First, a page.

The Sociocultural Theory of Lev Vygotsky
In what sense and proportion can culture and society influence the cognitive development of the kids? Is there any kind of relationship between cognitive development and the complex collaborative process carried out by adults in education and learning (specific and general) that the children receive?
In the same way, what are the main implications of the Sociocultural Theory of Vygotsky for education and cognitive assessment of children?
The Sociocultural Theory of Lev Vygotsky
The Sociocultural Theory Vygotsky puts the accent on the proactive participation of minors with the environment that surrounds them, being the cognitive development the result of a collaborative process. Lev Vygotsky (Russia, 1896-1934) argued that children develop their learning through social interaction: they acquire new and better cognitive abilities as a logical process of their immersion in a way of life.
Those activities that are carried out in a shared way allow children to internalize the thinking and behavioral structures of the society that surrounds them , appropriating them.
Learning and "Zone of proximal development"
According to Vygotsky's Sociocultural Theory, the role of adults or more advanced partners is to support, direct and organize the child's learning, in the step before he can be able to master those facets, having internalized the structures behavioral and cognitive that the activity demands. This orientation is more effective in offering help to the children so that they cross the development zone proximal (ZPD) , that we could understand as the gap between what they are already capable of doing and what they still can not achieve on their own.
The children who are in the ZPD for a specific task are close to being able to do it autonomously, but they still need to integrate some key thinking. However, with the right support and guidance, they are able to successfully complete the task. To the extent that the collaboration, supervision and responsibility of learning are covered, the child progresses adequately in the formation and consolidation of their new knowledge and learning.
The metaphor of the scaffolding
There are several followers of Vygotsky's Sociocultural Theory (for example: Wood, 1980, Bruner and Ross, 1976) who have brought up the metaphor of the 'Scaffolding 'To refer to this learning mode. The scaffolding it consists of the temporary support of the adults (teachers, parents, tutors ...) who provide the child with the objective of carrying out a task until the child is able to carry it out without outside help.
One of the researchers who starts from the theories developed by Lev Vygotsky, Gail Ross , studied in a practical way the process of scaffolding in children's learning. Instructing children between three and five years old, Ross used multiple resources. She used to control and be the center of attention of the sessions, and used slow and dramatized presentations to the students in order to show that the achievement of the task was possible . Dr. Ross became the one in charge of anticipating everything that was going to happen. It controlled all the parts of the task in which the children worked in a degree of complexity and magnitude proportionate to the previous skills of each one.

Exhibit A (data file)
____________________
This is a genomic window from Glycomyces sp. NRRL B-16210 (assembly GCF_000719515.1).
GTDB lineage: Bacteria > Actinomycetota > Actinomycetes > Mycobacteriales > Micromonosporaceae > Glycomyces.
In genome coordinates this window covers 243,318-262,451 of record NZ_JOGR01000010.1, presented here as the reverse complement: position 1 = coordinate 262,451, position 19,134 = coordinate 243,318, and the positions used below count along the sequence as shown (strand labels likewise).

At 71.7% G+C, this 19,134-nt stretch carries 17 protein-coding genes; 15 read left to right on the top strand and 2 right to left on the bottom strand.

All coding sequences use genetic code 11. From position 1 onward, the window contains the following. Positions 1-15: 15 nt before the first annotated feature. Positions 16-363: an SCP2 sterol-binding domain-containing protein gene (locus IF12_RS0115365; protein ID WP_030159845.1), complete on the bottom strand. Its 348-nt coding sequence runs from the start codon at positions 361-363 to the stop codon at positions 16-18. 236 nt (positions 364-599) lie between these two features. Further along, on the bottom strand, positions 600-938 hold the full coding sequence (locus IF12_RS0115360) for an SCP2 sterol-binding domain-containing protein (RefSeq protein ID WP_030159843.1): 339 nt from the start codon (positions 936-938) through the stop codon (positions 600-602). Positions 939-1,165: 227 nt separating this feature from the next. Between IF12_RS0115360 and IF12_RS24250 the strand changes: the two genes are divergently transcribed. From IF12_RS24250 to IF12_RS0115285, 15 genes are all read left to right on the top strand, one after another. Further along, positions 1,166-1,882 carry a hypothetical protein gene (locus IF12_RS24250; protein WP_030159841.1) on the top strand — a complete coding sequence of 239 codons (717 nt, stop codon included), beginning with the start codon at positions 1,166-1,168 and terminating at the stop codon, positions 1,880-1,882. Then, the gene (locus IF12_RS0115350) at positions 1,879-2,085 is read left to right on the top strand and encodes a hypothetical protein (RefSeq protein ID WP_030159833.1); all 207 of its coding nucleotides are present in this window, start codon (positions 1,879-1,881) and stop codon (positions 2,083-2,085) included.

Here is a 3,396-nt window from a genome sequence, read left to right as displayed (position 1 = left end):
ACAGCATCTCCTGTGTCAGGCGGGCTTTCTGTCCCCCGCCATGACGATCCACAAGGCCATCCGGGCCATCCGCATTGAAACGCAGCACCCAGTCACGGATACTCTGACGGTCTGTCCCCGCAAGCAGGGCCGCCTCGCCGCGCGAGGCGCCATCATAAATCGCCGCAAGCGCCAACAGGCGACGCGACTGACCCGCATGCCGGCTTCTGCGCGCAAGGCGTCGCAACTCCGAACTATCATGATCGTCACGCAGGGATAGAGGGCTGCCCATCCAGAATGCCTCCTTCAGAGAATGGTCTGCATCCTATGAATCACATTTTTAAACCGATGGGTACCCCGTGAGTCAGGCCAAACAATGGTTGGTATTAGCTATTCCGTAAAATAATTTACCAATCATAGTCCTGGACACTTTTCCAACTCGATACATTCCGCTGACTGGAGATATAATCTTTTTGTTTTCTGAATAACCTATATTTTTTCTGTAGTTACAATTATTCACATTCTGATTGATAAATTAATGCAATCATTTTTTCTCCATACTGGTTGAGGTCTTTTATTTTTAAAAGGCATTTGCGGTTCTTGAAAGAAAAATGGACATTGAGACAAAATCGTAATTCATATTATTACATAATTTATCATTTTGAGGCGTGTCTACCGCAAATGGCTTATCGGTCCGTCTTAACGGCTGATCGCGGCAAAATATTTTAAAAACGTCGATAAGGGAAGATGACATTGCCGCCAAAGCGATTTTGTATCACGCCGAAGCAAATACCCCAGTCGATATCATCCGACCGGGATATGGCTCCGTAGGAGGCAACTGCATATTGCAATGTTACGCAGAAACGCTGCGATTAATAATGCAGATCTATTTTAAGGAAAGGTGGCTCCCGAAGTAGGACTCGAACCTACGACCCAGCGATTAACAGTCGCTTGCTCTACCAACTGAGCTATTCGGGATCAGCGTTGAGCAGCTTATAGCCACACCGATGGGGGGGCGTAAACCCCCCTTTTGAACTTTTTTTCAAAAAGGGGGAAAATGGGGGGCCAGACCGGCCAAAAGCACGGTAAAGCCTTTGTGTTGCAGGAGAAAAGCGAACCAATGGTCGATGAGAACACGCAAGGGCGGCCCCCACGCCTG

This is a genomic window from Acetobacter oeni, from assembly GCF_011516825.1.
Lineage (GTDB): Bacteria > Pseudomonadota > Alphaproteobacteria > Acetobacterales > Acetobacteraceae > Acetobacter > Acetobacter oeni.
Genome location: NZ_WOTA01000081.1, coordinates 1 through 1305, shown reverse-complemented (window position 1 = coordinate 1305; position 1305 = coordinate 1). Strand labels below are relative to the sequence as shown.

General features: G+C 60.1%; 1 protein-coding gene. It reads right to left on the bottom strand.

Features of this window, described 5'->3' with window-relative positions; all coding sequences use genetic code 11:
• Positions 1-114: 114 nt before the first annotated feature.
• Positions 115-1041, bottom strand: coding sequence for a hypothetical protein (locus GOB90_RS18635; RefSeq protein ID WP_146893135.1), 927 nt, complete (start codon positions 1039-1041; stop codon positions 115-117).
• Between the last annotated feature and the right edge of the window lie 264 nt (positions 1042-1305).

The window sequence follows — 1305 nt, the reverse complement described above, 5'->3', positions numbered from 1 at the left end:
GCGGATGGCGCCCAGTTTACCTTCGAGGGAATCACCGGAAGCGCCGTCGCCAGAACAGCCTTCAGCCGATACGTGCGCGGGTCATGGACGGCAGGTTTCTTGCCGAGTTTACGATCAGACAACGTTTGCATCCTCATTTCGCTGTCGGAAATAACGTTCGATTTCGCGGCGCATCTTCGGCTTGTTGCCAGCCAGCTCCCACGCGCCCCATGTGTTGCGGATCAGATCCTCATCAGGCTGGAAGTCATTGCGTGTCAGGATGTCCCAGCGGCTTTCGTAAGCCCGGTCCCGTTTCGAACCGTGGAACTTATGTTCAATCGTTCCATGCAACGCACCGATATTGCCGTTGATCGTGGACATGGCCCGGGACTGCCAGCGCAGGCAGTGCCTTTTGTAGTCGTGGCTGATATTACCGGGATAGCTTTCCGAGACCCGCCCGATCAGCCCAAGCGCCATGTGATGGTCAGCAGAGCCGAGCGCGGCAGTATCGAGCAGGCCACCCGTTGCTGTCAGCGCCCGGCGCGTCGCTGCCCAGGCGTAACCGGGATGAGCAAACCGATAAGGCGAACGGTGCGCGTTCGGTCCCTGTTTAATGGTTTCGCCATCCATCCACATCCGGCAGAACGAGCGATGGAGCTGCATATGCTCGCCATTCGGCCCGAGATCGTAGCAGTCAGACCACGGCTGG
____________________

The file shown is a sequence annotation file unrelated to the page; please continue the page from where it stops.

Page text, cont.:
The way in which it presented the tools or objects that were the object of learning allowed the children to discover how to solve and perform the task themselves, in a more efficient way than if they had only been explained how to solve it. It is in this sense that Vygotsky's Sociocultural Theory points out the "zone" between what people can understand when they are shown something in front of them, and what they can generate autonomously. This zone is the zone of proximal development or ZPD that we mentioned earlier (Bruner, 1888).
Sociocultural theory: in context
The Sociocultural Theory of the Russian psychologist Lev Vygotsky has transcendental implications for education and the evaluation of cognitive development. Tests based on the ZPD, which emphasize the potential of the child, represent an invaluable alternative to standardized intelligence tests, which usually emphasize knowledge and learning already carried out by the child. Thus, many children benefit from the guidance sociocultural and open that Vygotsky developed.
Another of the fundamental contributions of the contextual perspective has been the emphasis on the social aspect of development . This theory defends that the normal development of children in a culture or a group pertaining to a culture may not be an adequate norm (and therefore can not be extrapolated) to children from other cultures or societies.
- We recommend you read: "The Theory of Psychosocial Development of Erikson"
- Daniels, H. (Ed.) (1996). An Introduction to Vygotsky, London: Routledge.
- Van der Veer, R., & Valsiner, J. (eds.) (1994). The Vygotsky Reader. Oxford: Blackwell.
- Yasnitsky, A., van der Veer, R., Aguilar, E. & Garcia, L.N. (Eds.) (2016). Vygotski revisited: a critical history of its context and legacy. Buenos Aires: Miño and Dávila Editores.